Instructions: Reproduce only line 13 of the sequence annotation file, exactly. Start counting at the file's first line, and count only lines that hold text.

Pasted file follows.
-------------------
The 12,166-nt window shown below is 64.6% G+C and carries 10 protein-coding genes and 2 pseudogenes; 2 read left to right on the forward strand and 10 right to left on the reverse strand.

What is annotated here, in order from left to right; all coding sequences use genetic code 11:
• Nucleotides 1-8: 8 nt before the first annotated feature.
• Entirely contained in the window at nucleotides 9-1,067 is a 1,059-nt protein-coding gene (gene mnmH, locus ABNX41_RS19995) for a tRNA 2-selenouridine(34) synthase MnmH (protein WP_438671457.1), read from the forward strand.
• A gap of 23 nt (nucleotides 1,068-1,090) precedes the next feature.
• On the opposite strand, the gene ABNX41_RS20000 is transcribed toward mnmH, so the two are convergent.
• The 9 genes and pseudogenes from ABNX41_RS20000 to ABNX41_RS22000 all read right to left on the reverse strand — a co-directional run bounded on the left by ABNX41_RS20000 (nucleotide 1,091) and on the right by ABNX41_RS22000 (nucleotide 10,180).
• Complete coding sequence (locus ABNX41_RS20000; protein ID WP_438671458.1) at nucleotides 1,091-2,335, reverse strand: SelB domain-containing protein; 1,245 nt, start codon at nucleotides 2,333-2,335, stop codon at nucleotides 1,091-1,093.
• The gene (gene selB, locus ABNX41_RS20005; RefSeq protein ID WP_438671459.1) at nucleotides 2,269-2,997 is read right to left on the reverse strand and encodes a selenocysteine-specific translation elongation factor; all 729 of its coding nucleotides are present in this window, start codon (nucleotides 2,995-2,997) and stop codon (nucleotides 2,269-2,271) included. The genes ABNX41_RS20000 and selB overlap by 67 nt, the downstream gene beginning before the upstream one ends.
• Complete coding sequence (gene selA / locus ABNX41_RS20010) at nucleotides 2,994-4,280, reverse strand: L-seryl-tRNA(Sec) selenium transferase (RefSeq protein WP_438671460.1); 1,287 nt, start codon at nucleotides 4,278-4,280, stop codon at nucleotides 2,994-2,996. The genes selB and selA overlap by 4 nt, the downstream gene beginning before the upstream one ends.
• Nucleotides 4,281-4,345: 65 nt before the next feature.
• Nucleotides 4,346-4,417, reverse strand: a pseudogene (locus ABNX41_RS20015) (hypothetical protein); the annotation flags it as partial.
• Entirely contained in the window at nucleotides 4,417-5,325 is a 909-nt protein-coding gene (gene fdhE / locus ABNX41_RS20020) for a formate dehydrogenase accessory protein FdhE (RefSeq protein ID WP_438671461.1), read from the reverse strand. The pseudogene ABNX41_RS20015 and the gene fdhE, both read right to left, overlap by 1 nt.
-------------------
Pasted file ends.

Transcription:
• Entirely contained in the window at nucleotides 4,417-5,325 is a 909-nt protein-coding gene (gene fdhE / locus ABNX41_RS20020) for a formate dehydrogenase accessory protein FdhE (RefSeq protein ID WP_438671461.1), read from the reverse strand. The pseudogene ABNX41_RS20015 and the gene fdhE, both read right to left, overlap by 1 nt.